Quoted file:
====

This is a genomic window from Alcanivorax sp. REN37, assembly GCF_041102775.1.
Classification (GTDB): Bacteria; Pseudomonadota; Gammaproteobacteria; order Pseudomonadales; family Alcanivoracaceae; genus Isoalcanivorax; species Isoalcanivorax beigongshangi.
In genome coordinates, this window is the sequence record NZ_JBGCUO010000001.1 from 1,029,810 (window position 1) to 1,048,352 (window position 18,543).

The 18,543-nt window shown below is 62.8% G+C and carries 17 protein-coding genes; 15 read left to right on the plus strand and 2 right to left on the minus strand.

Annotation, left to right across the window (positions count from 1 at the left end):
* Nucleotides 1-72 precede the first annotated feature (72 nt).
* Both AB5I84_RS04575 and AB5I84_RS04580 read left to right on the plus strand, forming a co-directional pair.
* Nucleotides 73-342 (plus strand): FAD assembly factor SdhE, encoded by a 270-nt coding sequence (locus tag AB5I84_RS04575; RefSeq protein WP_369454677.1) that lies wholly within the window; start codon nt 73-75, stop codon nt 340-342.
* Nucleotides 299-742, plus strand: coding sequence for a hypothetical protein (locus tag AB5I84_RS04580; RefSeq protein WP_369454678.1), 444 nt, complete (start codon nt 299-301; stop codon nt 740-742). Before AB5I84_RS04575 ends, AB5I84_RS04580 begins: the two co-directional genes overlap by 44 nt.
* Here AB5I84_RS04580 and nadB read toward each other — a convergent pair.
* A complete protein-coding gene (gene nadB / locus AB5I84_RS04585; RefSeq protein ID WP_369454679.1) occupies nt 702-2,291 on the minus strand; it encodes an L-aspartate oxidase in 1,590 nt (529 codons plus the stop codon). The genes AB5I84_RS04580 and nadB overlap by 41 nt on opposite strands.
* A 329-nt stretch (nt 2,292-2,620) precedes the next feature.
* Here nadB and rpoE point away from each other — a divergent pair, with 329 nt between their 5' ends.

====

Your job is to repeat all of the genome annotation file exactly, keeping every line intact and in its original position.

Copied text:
This is a genomic window from Alcanivorax sp. REN37, assembly GCF_041102775.1.
Classification (GTDB): Bacteria; Pseudomonadota; Gammaproteobacteria; order Pseudomonadales; family Alcanivoracaceae; genus Isoalcanivorax; species Isoalcanivorax beigongshangi.
In genome coordinates, this window is the sequence record NZ_JBGCUO010000001.1 from 1,029,810 (window position 1) to 1,048,352 (window position 18,543).

The 18,543-nt window shown below is 62.8% G+C and carries 17 protein-coding genes; 15 read left to right on the plus strand and 2 right to left on the minus strand.

Annotation, left to right across the window (positions count from 1 at the left end):
* Nucleotides 1-72 precede the first annotated feature (72 nt).
* Both AB5I84_RS04575 and AB5I84_RS04580 read left to right on the plus strand, forming a co-directional pair.
* Nucleotides 73-342 (plus strand): FAD assembly factor SdhE, encoded by a 270-nt coding sequence (locus tag AB5I84_RS04575; RefSeq protein WP_369454677.1) that lies wholly within the window; start codon nt 73-75, stop codon nt 340-342.
* Nucleotides 299-742, plus strand: coding sequence for a hypothetical protein (locus tag AB5I84_RS04580; RefSeq protein WP_369454678.1), 444 nt, complete (start codon nt 299-301; stop codon nt 740-742). Before AB5I84_RS04575 ends, AB5I84_RS04580 begins: the two co-directional genes overlap by 44 nt.
* Here AB5I84_RS04580 and nadB read toward each other — a convergent pair.
* A complete protein-coding gene (gene nadB / locus AB5I84_RS04585; RefSeq protein ID WP_369454679.1) occupies nt 702-2,291 on the minus strand; it encodes an L-aspartate oxidase in 1,590 nt (529 codons plus the stop codon). The genes AB5I84_RS04580 and nadB overlap by 41 nt on opposite strands.
* A 329-nt stretch (nt 2,292-2,620) precedes the next feature.
* Here nadB and rpoE point away from each other — a divergent pair, with 329 nt between their 5' ends.